There is immense natural environmental variation in freshwater habitats in England, from tiny pools and runnels in mire habitats to major lakes and rivers. This variation gives rise to a wide range of assemblages of plants and animals, within which each species is adapted to its own ecological niche.
Freshwater habitats are usually divided up into running and standing water habitats, but in reality there is no clear dividing line between the two – naturally functioning temporary headwater streams cycle between running water, standing water and dry phases, and many rivers have backwaters, margins and ‘dead zones’ and in-channel pools that support species associated with standing water habitat all year round.
The transitions between freshwater habitats and other habitats are exceptionally important for characteristic biological assemblages, with many species requiring a combination of aquatic, marginal and fully terrestrial habitats to fulfil their life cycles. These transitions are so important that the margins of freshwater habitats are considered to be an intrinsic part of the habitat, including the wetland zone stretching away from the water’s edge, and onto dry land.
The character of running water habitats (rivers, streams, runnels) is strongly governed by hydraulic energy, coarse sediment supply and water chemistry. Individual river systems exhibit variation in character along their length, from headwaters all the way down to their connection with estuaries and the sea. We often think of larger rivers when we think of running waters, but nearly 70% (by length) of our river network consists of headwater streams. It is useful to think of broad zones in river systems, although in reality each of these zones contains a finer scale habitat mosaic that is critical to the species they support.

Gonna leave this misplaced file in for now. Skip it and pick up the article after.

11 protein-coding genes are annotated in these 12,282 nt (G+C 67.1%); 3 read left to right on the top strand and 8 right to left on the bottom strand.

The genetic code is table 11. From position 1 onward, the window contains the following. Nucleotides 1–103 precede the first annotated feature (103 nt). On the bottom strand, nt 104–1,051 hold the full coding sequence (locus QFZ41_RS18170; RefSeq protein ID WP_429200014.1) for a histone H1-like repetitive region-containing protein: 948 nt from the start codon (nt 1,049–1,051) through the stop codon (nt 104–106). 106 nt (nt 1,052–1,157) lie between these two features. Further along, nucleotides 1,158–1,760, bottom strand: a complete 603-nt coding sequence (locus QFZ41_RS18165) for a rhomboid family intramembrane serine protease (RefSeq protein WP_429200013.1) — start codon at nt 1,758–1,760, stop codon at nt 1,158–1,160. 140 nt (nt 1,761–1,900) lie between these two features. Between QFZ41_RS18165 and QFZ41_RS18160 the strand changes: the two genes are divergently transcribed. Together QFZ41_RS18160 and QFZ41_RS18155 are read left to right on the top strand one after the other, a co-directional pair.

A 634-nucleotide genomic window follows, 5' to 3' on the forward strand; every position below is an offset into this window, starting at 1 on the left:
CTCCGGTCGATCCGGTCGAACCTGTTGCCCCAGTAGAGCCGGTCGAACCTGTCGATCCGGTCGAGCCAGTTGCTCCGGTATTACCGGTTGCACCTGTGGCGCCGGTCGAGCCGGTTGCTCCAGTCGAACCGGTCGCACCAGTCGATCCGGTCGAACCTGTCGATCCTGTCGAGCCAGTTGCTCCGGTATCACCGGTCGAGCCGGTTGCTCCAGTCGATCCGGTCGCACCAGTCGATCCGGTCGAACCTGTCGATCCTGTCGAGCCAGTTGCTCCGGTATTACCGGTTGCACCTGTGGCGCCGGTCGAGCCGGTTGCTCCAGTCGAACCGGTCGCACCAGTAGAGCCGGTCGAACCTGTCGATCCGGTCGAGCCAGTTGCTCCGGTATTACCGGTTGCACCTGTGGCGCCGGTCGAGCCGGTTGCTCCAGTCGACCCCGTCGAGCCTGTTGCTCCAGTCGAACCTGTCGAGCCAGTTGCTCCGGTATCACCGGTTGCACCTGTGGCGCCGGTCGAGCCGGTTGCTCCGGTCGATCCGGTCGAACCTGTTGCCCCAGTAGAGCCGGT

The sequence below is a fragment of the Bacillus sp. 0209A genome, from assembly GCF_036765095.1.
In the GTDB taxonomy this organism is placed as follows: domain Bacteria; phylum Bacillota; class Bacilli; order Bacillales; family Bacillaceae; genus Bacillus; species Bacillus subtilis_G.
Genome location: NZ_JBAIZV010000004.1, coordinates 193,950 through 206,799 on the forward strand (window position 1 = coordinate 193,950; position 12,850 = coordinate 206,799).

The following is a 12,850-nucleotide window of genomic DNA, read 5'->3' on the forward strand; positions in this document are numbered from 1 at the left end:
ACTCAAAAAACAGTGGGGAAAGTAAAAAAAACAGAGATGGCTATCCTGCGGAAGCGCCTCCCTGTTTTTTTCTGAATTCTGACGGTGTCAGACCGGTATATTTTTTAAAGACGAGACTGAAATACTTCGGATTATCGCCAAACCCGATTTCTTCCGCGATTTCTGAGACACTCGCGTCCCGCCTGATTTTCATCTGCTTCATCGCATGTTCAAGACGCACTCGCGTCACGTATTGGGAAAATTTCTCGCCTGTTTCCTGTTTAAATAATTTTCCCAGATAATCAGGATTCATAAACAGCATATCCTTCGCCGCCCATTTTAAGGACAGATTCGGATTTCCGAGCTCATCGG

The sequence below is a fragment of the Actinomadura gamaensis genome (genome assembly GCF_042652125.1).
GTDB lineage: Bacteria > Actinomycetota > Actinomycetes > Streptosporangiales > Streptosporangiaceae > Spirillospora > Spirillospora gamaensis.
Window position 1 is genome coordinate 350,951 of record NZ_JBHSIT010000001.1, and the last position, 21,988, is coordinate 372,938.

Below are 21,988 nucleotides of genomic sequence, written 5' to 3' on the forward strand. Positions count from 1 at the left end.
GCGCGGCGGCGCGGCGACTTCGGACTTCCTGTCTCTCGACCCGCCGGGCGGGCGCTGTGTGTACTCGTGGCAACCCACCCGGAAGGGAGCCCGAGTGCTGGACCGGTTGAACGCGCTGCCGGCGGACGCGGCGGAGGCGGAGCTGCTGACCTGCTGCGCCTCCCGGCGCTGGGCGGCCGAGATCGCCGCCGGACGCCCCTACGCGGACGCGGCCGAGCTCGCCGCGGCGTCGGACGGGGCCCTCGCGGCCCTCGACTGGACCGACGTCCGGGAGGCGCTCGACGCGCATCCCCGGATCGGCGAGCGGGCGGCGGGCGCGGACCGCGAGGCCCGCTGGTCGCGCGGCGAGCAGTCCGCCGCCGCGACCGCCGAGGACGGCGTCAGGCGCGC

Click the images to find out more about these river zones.
The character of standing water habitats (lakes) is strongly governed by water chemistry and many typologies for lakes are based around natural nutrient status and/or alkalinity, with peat-stained dystrophic lakes as an additional type often defined by colour (peat-staining). Another major form of variation is associated with size, which is related to depth. Deep lakes function differently to shallow ones and a greater proportion of a small water body, such as a pond, is influenced by its riparian habitat, although the catchment obviously affects all standing water bodies regardless of size. The biological assemblages present within a water body can additionally be influenced by whether they are connected to rivers and the permanence of the water body.
Click the images to find out more about these lake types.